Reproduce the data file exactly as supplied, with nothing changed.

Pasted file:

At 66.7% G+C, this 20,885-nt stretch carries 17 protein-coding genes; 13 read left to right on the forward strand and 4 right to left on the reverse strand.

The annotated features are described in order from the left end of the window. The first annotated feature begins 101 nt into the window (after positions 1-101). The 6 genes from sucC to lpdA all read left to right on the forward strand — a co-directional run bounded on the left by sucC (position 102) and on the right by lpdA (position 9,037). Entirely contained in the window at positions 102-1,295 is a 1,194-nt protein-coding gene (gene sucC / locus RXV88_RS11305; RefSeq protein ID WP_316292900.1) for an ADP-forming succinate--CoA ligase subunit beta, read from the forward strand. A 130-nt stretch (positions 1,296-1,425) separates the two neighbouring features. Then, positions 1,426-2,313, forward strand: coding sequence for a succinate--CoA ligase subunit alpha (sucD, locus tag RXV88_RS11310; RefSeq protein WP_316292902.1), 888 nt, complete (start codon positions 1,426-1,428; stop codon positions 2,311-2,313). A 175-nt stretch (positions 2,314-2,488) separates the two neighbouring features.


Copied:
At 66.7% G+C, this 20,885-nt stretch carries 17 protein-coding genes; 13 read left to right on the forward strand and 4 right to left on the reverse strand.

The annotated features are described in order from the left end of the window. The first annotated feature begins 101 nt into the window (after positions 1-101). The 6 genes from sucC to lpdA all read left to right on the forward strand — a co-directional run bounded on the left by sucC (position 102) and on the right by lpdA (position 9,037). Entirely contained in the window at positions 102-1,295 is a 1,194-nt protein-coding gene (gene sucC / locus RXV88_RS11305; RefSeq protein ID WP_316292900.1) for an ADP-forming succinate--CoA ligase subunit beta, read from the forward strand. A 130-nt stretch (positions 1,296-1,425) separates the two neighbouring features. Then, positions 1,426-2,313, forward strand: coding sequence for a succinate--CoA ligase subunit alpha (sucD, locus tag RXV88_RS11310; RefSeq protein WP_316292902.1), 888 nt, complete (start codon positions 1,426-1,428; stop codon positions 2,311-2,313). A 175-nt stretch (positions 2,314-2,488) separates the two neighbouring features.